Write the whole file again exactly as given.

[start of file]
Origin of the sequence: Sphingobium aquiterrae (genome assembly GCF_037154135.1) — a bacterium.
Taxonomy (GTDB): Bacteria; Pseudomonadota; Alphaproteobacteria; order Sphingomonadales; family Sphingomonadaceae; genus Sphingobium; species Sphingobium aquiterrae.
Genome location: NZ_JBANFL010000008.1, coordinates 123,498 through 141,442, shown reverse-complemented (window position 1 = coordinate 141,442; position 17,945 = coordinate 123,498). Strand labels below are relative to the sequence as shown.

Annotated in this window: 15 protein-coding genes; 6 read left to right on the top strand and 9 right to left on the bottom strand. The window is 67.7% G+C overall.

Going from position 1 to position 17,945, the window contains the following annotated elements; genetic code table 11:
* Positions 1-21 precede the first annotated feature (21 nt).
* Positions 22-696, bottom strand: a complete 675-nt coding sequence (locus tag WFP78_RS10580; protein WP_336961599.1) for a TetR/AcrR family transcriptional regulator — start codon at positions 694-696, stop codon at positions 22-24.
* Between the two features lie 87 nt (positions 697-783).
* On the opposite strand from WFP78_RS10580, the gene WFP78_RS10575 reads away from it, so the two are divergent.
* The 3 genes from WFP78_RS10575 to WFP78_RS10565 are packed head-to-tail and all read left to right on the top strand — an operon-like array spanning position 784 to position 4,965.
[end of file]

Origin of the sequence: Sphingobium aquiterrae (genome assembly GCF_037154135.1) — a bacterium.
Taxonomy (GTDB): Bacteria; Pseudomonadota; Alphaproteobacteria; order Sphingomonadales; family Sphingomonadaceae; genus Sphingobium; species Sphingobium aquiterrae.
Genome location: NZ_JBANFL010000008.1, coordinates 123,498 through 141,442, shown reverse-complemented (window position 1 = coordinate 141,442; position 17,945 = coordinate 123,498). Strand labels below are relative to the sequence as shown.

Annotated in this window: 15 protein-coding genes; 6 read left to right on the top strand and 9 right to left on the bottom strand. The window is 67.7% G+C overall.

Going from position 1 to position 17,945, the window contains the following annotated elements; genetic code table 11:
* Positions 1-21 precede the first annotated feature (21 nt).
* Positions 22-696, bottom strand: a complete 675-nt coding sequence (locus tag WFP78_RS10580; protein WP_336961599.1) for a TetR/AcrR family transcriptional regulator — start codon at positions 694-696, stop codon at positions 22-24.
* Between the two features lie 87 nt (positions 697-783).
* On the opposite strand from WFP78_RS10580, the gene WFP78_RS10575 reads away from it, so the two are divergent.
* The 3 genes from WFP78_RS10575 to WFP78_RS10565 are packed head-to-tail and all read left to right on the top strand — an operon-like array spanning position 784 to position 4,965.